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PSStratigraphy, Lithofacies, and Reservoir Distribution - Tengiz Field, Kazakhstan*

By

L. James Weber1, Brent P. Francis2, Paul M. (Mitch) Harris3, and Michael Clark4

 

Search and Discovery Article #20059 (2008)

Posted July 1, 2008

 

*Adapted from poster presentation at AAPG Annual Convention, Salt Lake City, Utah, May 11-14, 2003.

Click to view list of articles adapted from presentations by P.M. (Mitch) Harris or by his co-workers and him at AAPG meetings from 2000 to 2008.

 

1ExxonMobil Development Company, Houston, TX; currently ExxonMobil Exploration Company, Houston, TX (jim.weber@exxonmobil.com)

2 ExxonMobil Development Company, Houston, TX

3 ChevronTexaco E & P Technology Company, San Ramon, CA (MitchHarris@chevron.com)

4 Tengizchevroil, TCO Village, Kazakhstan; current address: Chevron, San Ramon, CA (micl@chevron.com)

 

Abstract

A supersequence-scale stratigraphic framework is developed for the super-giant Tengiz field of western Kazakhstan through the integrated interpretation of seismic, core, log, and biostratigraphic data. Tengiz produces oil from an isolated carbonate platform (areal extent of 580 km2) of Devonian and Carboniferous age. An initial broad Late Devonian platform exhibits vertical growth and was followed by punctuated backsteps during the Early Carboniferous (Tournaisian and Viséan). The uppermost Lower Carboniferous (Serpukhovian) is characterized by several kilometers of platform progradation seaward of the Late Viséan platform break. The basal Upper Carboniferous (Bashkirian) platform succession was aggradational. Drowning in the Early Bashkirian halted carbonate platform growth. Paleotopographic relief on the top of the Bashkirian platform to the basin floor approaches 1500 meters within several kilometers lateral distance.

The stratigraphic architecture defined in this study is used to subdivide the reservoir. The reservoir is also partitioned, based on geographic position along a platform-to-basin profile. Time-slice mapping of synchronous depositional facies provides the basis for predicting reservoir distribution and continuity. On the platform, hydrocarbons are produced from Upper Viséan, Serpukhovian, and Bashkirian reservoirs in grainstone and mud-lean packstone lithofacies of the Shallow Platform and in packstone lithofacies of the Deeper Platform. Multiple pore types are recognized in Tengiz, but matrix permeability is controlled primarily by intergranular porosity. In-place, upper-slope microbial boundstone and transported lower-slope boundstone debris form thick and areally extensive mappable reservoirs (Late Viséan and Serpukhovian) that have distinctive seismic facies and production/performance characteristics. Fractures contribute to non-matrix permeability in these boundstones.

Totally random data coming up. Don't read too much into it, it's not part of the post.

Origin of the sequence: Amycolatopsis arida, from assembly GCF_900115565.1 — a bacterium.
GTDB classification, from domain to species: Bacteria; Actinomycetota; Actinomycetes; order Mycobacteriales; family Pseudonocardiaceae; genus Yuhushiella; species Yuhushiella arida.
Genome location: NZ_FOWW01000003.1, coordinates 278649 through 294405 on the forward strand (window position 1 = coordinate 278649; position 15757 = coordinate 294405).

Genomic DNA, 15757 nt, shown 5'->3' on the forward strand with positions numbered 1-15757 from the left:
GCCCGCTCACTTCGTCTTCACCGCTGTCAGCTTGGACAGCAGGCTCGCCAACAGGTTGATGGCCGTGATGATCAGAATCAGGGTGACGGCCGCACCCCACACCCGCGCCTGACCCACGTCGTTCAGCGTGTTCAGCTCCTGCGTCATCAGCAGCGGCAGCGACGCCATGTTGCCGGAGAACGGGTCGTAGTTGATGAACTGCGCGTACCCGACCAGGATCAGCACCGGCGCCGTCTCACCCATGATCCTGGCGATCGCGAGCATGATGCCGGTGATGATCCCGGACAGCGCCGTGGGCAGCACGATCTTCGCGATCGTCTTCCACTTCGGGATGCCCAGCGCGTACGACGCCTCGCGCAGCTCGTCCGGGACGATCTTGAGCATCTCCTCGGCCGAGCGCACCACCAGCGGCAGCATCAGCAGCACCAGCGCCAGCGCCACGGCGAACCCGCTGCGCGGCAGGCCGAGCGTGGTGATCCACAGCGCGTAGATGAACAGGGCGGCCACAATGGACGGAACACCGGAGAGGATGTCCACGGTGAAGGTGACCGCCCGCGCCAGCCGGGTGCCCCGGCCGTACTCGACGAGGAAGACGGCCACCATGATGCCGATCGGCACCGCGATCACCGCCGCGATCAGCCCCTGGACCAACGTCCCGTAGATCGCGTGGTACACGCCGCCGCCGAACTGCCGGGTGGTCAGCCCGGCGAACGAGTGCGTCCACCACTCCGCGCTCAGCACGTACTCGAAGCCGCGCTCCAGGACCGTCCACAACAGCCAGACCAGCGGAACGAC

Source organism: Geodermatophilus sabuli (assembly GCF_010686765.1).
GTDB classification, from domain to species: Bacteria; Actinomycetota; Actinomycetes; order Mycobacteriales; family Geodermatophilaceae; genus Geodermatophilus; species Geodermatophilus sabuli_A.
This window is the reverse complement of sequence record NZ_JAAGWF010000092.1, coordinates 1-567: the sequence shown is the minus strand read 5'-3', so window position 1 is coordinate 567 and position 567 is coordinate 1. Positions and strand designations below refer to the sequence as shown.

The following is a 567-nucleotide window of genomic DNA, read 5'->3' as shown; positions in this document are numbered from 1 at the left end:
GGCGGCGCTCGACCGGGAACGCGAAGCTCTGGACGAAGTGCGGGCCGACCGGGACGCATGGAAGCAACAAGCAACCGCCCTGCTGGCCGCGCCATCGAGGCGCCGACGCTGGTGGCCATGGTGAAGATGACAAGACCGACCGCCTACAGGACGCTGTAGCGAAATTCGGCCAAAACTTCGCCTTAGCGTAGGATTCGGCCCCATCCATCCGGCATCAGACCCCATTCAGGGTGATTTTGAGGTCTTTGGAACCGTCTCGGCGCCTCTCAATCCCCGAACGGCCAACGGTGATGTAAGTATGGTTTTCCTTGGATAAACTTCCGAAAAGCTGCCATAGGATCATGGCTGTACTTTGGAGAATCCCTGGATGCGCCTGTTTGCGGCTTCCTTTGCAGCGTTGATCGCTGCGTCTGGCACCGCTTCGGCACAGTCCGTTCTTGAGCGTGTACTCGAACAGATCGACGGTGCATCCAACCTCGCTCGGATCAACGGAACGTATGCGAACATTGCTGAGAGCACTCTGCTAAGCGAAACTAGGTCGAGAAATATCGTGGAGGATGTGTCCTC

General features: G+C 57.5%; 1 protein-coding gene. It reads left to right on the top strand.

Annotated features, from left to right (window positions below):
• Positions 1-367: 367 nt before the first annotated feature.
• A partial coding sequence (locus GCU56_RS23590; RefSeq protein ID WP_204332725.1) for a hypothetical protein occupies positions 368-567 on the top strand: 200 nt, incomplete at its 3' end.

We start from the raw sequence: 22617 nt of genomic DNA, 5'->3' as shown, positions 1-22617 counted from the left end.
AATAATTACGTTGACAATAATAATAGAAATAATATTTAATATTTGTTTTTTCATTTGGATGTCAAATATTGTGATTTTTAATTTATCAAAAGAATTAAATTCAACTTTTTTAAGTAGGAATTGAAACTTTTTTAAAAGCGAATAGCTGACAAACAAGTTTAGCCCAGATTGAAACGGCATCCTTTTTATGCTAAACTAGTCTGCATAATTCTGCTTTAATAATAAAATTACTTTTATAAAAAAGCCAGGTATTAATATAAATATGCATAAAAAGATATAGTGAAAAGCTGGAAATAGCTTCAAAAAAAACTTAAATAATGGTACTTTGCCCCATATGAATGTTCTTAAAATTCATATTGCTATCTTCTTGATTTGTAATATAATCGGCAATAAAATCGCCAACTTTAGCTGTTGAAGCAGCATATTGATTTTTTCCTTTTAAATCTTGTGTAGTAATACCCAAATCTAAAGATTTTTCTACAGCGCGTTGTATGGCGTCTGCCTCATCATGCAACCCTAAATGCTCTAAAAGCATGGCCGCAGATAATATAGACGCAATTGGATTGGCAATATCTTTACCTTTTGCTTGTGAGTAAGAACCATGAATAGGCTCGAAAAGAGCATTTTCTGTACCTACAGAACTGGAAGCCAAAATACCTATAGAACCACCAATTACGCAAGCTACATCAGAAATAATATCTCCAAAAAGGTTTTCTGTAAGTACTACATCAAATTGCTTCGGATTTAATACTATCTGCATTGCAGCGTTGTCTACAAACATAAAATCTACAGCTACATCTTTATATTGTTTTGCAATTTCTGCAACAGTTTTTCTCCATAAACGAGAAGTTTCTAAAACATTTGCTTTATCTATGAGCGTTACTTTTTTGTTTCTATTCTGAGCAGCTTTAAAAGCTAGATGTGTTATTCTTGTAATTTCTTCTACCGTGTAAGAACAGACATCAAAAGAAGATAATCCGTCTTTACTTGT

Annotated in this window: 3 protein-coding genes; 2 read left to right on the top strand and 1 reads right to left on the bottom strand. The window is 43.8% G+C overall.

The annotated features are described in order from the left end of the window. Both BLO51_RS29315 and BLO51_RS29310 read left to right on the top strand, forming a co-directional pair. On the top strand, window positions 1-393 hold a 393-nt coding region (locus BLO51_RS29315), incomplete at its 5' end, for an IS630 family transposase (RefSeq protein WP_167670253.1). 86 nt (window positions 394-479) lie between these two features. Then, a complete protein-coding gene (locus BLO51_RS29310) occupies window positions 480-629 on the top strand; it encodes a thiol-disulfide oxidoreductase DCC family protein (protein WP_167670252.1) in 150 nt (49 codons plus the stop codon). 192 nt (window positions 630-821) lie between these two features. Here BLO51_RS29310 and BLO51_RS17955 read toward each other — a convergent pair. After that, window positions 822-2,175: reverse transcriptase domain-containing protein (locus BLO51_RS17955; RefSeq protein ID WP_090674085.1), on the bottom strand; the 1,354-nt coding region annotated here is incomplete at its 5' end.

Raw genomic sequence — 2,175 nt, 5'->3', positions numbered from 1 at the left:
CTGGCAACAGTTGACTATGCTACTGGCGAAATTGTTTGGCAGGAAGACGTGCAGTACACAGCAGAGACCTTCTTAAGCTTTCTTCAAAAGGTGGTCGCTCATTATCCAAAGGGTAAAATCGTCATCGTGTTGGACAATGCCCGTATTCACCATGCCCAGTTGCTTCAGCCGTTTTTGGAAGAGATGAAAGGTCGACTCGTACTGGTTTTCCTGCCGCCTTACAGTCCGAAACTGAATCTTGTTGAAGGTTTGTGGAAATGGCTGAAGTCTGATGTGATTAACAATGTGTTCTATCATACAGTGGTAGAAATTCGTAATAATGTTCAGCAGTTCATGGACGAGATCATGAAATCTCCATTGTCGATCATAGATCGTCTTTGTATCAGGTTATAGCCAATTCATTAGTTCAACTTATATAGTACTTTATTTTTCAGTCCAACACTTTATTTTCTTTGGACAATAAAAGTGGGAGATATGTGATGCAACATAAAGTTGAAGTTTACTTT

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Conclusions / Business Impact

  • New Geologic Model Tested
    • Successful prediction of lower reservoir quality, T-6846
  • 18 Layers, Lvis_SSB to Bash_SSB
    • Higher resolution mapping possible
    • Better constraint on partial penetrations
    • Hard wired architecture not as easy to scale out of simulation model
      • Preservation of heterogeneity
  • EOD Maps/Polygons Show Areas of Different Reservoir Quality
    • Locate development wells to maximize rate on the platform, drill areas of stacked pay
    • Position gas injection wells in optimal location to maximize rate and recovery
    • Used to populate Ø & K in 3-D model

 

Acknowledgements

This study was a team effort. We sincerely thank the ExxonMobil “Tengiz team” for their hard work and many discussions of all aspects of Tengiz geology. Kevin Putney made porosity and isopach maps for the various reservoir layers; Steve Bachtel interpreted seismic cross-sections and maps, and Tom Kane analyzed well production data. Ray Garber and Phil Bassant (ChevronTexaco) provided core descriptions, which were instrumental in our work. We warmly thank Jeroen Kenter (Vrije Universiteit, Amsterdam), Paul Brenckle (Consultant), and Tom Heidrick (TengizChevroil) for the many stimulating technical discussions in the core warehouse facility at Tengiz. Jeroen’s knowledge of modern and ancient carbonate slope settings and Paul Brenckle’s biostratigraphic data were invaluable to our studies.

We also recognize the significant contributions of many additional people from ExxonMobil (I. Mitchell, S. Perkins, L. Vaughn, B. Evans, P. Allred, and J. Grillot) and TengizChevroil (A. Azizi, P. Bateman, C. Brown, N. Dzhamikeshev, E. Furlin, J. Hohenberger, K. Nahm, O. Petrova, B. Robertson, L. Rowe, and A. Tyshkanbaeva).

We thank TengizChevroil and its shareholder companies (ChevronTexaco, ExxonMobil, Kazmunaigaz, and BPLukArco) for support of our studies and permission to publish this poster. Special thanks to Paul Prestridge and Robert Benevente of the graphics department at ExxonMobil for the design and layout of this poster.

 

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